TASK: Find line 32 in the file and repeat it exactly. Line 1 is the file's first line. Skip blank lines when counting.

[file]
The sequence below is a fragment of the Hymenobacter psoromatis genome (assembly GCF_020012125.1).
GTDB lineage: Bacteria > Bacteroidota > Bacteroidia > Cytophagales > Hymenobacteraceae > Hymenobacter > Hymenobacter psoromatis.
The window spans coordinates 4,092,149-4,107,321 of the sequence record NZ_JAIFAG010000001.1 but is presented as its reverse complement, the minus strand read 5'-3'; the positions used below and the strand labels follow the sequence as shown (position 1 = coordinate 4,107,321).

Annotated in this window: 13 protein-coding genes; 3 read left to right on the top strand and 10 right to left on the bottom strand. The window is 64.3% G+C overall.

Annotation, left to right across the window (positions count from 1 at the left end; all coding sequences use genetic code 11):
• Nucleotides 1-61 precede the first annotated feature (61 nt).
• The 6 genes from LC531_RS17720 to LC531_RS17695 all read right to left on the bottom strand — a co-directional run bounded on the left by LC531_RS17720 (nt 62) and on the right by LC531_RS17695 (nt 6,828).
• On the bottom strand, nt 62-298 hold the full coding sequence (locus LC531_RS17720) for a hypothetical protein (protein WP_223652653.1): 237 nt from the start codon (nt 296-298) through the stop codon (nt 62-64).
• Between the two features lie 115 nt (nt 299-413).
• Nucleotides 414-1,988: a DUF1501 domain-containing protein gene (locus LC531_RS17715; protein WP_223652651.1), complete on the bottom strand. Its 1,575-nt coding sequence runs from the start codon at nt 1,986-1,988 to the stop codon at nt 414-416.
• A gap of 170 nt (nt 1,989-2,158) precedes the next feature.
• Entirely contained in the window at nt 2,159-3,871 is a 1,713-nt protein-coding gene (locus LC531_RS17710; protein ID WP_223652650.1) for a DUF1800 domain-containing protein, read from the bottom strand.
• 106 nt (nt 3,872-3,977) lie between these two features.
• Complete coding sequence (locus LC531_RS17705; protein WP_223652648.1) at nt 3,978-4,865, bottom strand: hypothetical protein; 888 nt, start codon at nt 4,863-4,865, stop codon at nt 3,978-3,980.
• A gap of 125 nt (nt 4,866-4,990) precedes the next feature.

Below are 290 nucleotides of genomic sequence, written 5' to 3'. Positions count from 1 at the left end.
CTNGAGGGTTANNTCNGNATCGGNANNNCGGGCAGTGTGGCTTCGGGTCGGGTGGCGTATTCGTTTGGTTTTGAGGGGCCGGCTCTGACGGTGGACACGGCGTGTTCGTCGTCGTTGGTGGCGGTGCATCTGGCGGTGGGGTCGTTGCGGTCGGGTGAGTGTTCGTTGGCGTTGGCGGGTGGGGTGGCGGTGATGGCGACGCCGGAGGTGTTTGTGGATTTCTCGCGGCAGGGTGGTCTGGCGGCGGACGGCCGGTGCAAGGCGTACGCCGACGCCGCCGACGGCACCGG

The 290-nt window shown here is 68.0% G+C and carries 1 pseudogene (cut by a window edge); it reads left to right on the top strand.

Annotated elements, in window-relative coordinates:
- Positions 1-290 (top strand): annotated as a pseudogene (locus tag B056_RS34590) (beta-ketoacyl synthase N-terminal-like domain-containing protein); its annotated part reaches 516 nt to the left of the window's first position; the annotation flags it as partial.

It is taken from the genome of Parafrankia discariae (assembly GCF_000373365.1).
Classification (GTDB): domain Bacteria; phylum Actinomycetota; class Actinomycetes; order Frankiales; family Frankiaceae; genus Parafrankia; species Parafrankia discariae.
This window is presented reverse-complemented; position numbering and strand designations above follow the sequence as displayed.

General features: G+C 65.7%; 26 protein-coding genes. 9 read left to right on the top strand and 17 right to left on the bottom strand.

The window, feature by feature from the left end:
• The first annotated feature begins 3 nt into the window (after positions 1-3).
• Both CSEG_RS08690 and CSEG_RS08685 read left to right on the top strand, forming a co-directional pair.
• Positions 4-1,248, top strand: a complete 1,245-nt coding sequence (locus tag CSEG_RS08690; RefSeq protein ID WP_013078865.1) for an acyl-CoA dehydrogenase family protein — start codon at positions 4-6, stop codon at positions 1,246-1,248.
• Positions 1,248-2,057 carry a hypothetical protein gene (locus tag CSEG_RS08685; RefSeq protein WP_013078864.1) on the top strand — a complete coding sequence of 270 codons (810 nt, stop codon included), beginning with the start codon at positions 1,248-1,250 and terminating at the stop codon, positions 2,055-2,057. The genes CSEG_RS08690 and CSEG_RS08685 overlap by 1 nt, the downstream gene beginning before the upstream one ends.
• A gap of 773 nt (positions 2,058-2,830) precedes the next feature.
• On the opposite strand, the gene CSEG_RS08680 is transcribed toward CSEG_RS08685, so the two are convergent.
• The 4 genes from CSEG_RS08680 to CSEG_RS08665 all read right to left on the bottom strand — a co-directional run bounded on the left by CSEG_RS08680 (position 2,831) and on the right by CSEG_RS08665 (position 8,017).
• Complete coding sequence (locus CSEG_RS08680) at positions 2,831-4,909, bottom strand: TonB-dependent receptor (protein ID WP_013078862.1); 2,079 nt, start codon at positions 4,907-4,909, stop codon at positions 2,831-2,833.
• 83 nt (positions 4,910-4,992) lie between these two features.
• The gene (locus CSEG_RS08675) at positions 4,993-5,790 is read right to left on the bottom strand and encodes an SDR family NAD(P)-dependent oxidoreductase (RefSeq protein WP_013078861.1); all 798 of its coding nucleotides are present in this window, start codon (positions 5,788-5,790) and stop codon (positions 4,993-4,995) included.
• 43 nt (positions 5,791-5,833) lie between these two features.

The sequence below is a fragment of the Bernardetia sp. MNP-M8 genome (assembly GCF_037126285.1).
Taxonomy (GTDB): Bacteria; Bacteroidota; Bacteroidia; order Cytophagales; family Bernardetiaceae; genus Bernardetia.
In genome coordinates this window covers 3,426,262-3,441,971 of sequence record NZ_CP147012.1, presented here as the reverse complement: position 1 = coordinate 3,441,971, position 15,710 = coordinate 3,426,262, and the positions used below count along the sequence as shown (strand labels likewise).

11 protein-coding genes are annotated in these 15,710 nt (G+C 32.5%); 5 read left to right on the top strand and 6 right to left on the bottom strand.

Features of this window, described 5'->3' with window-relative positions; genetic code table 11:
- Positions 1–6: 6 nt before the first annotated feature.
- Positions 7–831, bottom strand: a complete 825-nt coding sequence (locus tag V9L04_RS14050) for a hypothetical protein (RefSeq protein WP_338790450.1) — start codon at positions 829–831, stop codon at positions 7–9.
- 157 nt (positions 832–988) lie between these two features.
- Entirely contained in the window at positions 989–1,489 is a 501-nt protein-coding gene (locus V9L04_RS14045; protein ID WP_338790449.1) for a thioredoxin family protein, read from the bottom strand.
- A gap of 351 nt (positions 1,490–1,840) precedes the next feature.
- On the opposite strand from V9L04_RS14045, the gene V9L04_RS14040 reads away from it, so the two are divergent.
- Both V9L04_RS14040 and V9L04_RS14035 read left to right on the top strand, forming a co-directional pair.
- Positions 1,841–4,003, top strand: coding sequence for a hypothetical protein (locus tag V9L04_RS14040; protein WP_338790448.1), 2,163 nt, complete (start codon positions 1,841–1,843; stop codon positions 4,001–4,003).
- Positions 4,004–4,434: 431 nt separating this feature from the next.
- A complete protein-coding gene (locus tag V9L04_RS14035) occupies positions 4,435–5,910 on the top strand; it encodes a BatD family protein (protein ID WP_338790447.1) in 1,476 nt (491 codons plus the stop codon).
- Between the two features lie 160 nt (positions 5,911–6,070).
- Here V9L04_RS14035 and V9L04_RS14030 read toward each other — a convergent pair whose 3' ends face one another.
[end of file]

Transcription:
• The 4 genes from CSEG_RS08680 to CSEG_RS08665 all read right to left on the bottom strand — a co-directional run bounded on the left by CSEG_RS08680 (position 2,831) and on the right by CSEG_RS08665 (position 8,017).